Wednesday, November 5, 2008

Election Night Winner: Data and Visualization

As our nation looks at the election results this evening - and now this early morning - there are many statements about who won and why. There are many answers to this questions - certainly from a social media perspective I noted on Content Nation the transformation of politics through the collaborative efforts of citizens and the use of easily embedded content helped to change the landscape of American politics - but for the major television networks clearly it was data and visualization tools that carried Election Night.

Election Night is The SuperBowl of politics, so it's not surprising that many of the high-tech content tools that make that sporting event enjoyable were present on major television networks - and then some. Many Americans are already familiar with CNN's John King mastery of the "Magic Wall," the two-handed touch screen that enables him to analyze election data at any number of levels with remarkable ease and clarity and to activate embedded graphics and videos. It's a toy that nobody else really has, a coup that gives CNN a technology advantage that is hard to find oftentimes in broadcast media. Not to be outdone, MSNBC tried to deal with an electoral map that hovered in mid-air and resembled a video action game display. Clearly a somewhat generation was on this network's mind, less focused on data and more on the landscape of content.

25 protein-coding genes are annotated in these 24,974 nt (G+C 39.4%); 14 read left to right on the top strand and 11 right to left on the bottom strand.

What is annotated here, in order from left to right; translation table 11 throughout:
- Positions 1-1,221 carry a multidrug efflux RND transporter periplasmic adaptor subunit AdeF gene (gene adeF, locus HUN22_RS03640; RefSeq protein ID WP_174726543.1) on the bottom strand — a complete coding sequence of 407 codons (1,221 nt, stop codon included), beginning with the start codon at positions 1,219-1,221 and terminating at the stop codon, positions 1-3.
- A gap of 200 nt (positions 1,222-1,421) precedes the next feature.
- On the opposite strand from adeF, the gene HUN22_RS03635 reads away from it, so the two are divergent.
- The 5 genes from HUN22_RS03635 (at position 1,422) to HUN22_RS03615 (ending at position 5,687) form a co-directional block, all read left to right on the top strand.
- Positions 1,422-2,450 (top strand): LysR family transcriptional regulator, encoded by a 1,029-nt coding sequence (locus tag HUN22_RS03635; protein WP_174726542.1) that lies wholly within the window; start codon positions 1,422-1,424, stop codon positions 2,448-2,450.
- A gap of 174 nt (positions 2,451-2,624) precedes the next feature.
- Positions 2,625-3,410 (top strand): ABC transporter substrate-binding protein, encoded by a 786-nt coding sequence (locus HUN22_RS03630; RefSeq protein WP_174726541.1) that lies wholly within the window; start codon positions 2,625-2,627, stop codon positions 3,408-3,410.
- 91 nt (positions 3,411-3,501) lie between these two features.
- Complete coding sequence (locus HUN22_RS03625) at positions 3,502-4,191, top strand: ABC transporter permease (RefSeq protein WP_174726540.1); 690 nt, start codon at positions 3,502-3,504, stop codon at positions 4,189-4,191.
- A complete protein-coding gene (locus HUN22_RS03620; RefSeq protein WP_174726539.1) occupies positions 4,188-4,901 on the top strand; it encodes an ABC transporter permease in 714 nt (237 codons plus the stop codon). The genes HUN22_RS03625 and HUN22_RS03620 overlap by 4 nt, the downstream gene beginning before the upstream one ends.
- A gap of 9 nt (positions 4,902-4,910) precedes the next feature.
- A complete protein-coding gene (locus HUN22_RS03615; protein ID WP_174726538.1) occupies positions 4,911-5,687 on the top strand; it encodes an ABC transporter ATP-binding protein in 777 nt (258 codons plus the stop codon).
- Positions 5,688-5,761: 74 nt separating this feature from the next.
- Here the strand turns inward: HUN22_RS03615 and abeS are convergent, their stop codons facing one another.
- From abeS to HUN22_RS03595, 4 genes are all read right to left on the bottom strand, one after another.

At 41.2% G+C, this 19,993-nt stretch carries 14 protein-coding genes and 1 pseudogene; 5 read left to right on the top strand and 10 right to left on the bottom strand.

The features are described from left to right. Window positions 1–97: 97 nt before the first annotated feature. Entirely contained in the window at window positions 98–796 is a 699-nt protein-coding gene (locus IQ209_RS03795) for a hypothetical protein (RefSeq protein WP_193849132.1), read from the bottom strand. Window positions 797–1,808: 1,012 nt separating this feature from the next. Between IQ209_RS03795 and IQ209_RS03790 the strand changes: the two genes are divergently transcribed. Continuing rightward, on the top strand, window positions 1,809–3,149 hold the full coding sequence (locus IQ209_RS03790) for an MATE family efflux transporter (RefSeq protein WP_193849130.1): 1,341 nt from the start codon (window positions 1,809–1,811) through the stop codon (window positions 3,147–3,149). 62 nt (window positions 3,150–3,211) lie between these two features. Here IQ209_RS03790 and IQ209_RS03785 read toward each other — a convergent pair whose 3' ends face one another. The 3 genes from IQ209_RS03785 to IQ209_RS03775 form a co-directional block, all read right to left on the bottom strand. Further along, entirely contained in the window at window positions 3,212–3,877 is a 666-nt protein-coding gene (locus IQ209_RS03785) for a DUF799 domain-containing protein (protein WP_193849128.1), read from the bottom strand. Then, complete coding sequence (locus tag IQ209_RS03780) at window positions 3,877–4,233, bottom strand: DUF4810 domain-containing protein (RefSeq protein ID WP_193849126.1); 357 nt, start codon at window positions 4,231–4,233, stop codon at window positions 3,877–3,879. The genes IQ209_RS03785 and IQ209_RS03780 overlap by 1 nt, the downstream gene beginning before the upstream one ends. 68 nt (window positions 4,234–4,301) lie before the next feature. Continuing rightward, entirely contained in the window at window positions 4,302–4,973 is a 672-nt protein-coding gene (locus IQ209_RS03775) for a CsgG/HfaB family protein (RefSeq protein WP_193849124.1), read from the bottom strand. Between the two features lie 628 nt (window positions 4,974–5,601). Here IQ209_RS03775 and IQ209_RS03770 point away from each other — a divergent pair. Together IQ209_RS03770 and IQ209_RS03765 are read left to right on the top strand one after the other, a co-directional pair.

CNN slammed back an interview with video and musical artist Will-i-am, who had produced popular election videos circulated on YouTube and other outlets. Wil-i-am was blue-screened from two angles at his remote location in Chicago and made to appear as if he was standing holographically in the CNN studios as he was interviewed by correspondent Wolf Blitzer. John King came in with a hovering "Virtual Capitol" display that allowed him to analyze the impact of House and Senate races on the balance of Congressional power.Take that, SuperBowl field overlays!

In addition to these on-air twists of technology were the many online maps, charts and data tables that were updating throughout the night with remarkable reliablity. While the Internet was a little wobbly at times through the night for the most part every major political Web site was easily accessed and provided oodles of data to pore through on national and local elections. The embedding of many of these graphical tools in social media outlets emphasized how much major media outlets are moving towards content with data and user interaction features as a way to build their brands in the places that audiences appreciate their content the most.

The real question is, though, why more publishers aren't producing such content on a more regular basis to bolster their brands. Clearly data and data visualization tools are providing content that really engages audiences and provides major opportunities for sponsorship and co-branding. Some outlets took advantage of these opportunities on election night, but more publishers need to think more proactively about how to develop content that brings people not just text but data and visualization capabilities that tell a compelling story anywhere that people want it. Perhaps this election night has been very revolutionary from a political standpoint, but the real revolution in enabling highly engaging content through data and visualization tools for mass audiences has only just begun.
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